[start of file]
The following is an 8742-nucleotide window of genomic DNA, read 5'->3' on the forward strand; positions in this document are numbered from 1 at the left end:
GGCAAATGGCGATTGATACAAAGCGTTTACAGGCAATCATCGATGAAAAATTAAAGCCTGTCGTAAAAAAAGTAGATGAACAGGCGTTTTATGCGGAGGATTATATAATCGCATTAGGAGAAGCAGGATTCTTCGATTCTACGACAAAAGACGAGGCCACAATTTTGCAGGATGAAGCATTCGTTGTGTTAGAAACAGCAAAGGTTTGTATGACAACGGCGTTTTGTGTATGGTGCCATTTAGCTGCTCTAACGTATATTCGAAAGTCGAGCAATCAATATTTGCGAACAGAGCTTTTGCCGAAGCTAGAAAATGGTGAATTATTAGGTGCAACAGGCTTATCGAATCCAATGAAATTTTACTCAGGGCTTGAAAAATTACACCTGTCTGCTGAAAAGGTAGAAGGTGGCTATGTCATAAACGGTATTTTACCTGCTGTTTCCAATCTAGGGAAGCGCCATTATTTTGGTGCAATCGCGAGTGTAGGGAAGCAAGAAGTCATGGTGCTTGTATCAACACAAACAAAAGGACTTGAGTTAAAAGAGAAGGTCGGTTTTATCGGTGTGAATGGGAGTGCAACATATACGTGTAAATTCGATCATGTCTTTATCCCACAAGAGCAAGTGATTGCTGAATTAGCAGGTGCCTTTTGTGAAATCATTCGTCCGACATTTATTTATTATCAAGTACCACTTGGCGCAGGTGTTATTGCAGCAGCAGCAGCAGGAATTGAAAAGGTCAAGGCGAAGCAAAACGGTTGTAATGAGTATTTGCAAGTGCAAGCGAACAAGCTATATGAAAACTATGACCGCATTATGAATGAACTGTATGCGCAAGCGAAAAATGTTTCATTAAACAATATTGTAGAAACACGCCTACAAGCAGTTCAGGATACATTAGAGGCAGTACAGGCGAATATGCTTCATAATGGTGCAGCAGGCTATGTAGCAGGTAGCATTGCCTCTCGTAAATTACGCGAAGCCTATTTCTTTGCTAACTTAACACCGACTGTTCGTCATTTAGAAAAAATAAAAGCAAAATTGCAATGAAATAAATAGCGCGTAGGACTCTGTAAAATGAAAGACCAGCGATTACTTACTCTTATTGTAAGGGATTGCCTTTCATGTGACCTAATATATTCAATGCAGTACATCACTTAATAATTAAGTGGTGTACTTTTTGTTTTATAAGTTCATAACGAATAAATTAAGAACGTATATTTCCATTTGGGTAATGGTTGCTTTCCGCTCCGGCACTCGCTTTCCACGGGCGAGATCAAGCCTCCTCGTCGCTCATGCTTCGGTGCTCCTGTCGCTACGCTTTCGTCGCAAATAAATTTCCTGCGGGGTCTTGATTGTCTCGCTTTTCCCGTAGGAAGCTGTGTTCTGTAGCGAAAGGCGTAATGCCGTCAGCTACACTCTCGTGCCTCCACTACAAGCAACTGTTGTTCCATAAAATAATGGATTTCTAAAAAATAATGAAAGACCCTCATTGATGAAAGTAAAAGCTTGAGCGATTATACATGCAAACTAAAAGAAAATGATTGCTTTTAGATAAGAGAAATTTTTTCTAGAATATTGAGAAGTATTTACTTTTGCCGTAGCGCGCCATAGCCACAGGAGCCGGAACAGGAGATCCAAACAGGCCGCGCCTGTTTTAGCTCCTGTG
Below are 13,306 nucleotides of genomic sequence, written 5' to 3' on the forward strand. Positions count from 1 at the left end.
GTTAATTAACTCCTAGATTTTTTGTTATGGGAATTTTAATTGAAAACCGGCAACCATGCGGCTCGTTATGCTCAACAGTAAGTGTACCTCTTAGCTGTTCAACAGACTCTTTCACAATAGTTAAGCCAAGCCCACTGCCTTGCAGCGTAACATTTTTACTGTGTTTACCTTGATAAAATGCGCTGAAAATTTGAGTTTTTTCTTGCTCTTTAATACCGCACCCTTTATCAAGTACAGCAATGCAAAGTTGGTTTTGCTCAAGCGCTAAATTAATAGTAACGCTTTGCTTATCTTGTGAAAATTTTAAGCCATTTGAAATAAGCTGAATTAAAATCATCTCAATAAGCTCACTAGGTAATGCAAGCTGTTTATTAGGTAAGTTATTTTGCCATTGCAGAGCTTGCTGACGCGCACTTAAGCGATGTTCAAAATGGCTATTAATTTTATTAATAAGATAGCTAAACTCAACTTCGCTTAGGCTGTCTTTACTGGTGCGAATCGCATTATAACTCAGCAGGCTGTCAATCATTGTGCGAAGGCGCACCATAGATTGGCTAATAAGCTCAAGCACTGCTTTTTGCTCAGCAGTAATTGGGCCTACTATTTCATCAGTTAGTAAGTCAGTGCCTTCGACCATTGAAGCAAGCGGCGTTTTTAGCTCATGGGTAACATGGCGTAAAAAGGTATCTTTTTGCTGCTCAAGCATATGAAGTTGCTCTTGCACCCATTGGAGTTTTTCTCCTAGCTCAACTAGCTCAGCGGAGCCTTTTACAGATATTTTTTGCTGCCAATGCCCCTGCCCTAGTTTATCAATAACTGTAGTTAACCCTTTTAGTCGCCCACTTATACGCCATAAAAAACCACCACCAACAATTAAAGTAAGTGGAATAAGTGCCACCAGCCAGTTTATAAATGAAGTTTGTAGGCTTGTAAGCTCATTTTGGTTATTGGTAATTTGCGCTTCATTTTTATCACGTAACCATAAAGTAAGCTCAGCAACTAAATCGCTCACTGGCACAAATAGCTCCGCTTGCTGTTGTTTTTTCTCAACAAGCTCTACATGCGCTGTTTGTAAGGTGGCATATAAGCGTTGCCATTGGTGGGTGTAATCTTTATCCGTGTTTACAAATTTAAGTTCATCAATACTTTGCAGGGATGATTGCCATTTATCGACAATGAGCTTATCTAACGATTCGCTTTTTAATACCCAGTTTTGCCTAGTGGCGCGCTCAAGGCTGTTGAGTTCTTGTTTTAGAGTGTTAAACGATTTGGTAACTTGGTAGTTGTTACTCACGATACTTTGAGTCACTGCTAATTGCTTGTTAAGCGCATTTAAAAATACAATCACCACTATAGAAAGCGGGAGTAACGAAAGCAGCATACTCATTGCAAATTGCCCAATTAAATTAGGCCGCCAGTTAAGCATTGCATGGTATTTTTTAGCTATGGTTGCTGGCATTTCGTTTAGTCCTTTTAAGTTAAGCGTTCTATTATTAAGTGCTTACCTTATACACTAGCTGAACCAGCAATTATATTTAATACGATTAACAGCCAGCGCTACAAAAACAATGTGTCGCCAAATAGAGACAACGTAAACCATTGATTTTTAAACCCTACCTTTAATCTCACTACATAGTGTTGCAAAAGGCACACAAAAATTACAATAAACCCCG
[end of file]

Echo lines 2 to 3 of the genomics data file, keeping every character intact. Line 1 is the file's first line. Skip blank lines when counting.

GGCAAATGGCGATTGATACAAAGCGTTTACAGGCAATCATCGATGAAAAATTAAAGCCTGTCGTAAAAAAAGTAGATGAACAGGCGTTTTATGCGGAGGATTATATAATCGCATTAGGAGAAGCAGGATTCTTCGATTCTACGACAAAAGACGAGGCCACAATTTTGCAGGATGAAGCATTCGTTGTGTTAGAAACAGCAAAGGTTTGTATGACAACGGCGTTTTGTGTATGGTGCCATTTAGCTGCTCTAACGTATATTCGAAAGTCGAGCAATCAATATTTGCGAACAGAGCTTTTGCCGAAGCTAGAAAATGGTGAATTATTAGGTGCAACAGGCTTATCGAATCCAATGAAATTTTACTCAGGGCTTGAAAAATTACACCTGTCTGCTGAAAAGGTAGAAGGTGGCTATGTCATAAACGGTATTTTACCTGCTGTTTCCAATCTAGGGAAGCGCCATTATTTTGGTGCAATCGCGAGTGTAGGGAAGCAAGAAGTCATGGTGCTTGTATCAACACAAACAAAAGGACTTGAGTTAAAAGAGAAGGTCGGTTTTATCGGTGTGAATGGGAGTGCAACATATACGTGTAAATTCGATCATGTCTTTATCCCACAAGAGCAAGTGATTGCTGAATTAGCAGGTGCCTTTTGTGAAATCATTCGTCCGACATTTATTTATTATCAAGTACCACTTGGCGCAGGTGTTATTGCAGCAGCAGCAGCAGGAATTGAAAAGGTCAAGGCGAAGCAAAACGGTTGTAATGAGTATTTGCAAGTGCAAGCGAACAAGCTATATGAAAACTATGACCGCATTATGAATGAACTGTATGCGCAAGCGAAAAATGTTTCATTAAACAATATTGTAGAAACACGCCTACAAGCAGTTCAGGATACATTAGAGGCAGTACAGGCGAATATGCTTCATAATGGTGCAGCAGGCTATGTAGCAGGTAGCATTGCCTCTCGTAAATTACGCGAAGCCTATTTCTTTGCTAACTTAACACCGACTGTTCGTCATTTAGAAAAAATAAAAGCAAAATTGCAATGAAATAAATAGCGCGTAGGACTCTGTAAAATGAAAGACCAGCGATTACTTACTCTTATTGTAAGGGATTGCCTTTCATGTGACCTAATATATTCAATGCAGTACATCACTTAATAATTAAGTGGTGTACTTTTTGTTTTATAAGTTCATAACGAATAAATTAAGAACGTATATTTCCATTTGGGTAATGGTTGCTTTCCGCTCCGGCACTCGCTTTCCACGGGCGAGATCAAGCCTCCTCGTCGCTCATGCTTCGGTGCTCCTGTCGCTACGCTTTCGTCGCAAATAAATTTCCTGCGGGGTCTTGATTGTCTCGCTTTTCCCGTAGGAAGCTGTGTTCTGTAGCGAAAGGCGTAATGCCGTCAGCTACACTCTCGTGCCTCCACTACAAGCAACTGTTGTTCCATAAAATAATGGATTTCTAAAAAATAATGAAAGACCCTCATTGATGAAAGTAAAAGCTTGAGCGATTATACATGCAAACTAAAAGAAAATGATTGCTTTTAGATAAGAGAAATTTTTTCTAGAATATTGAGAAGTATTTACTTTTGCCGTAGCGCGCCATAGCCACAGGAGCCGGAACAGGAGATCCAAACAGGCCGCGCCTGTTTTAGCTCCTGTG
Below are 13,306 nucleotides of genomic sequence, written 5' to 3' on the forward strand. Positions count from 1 at the left end.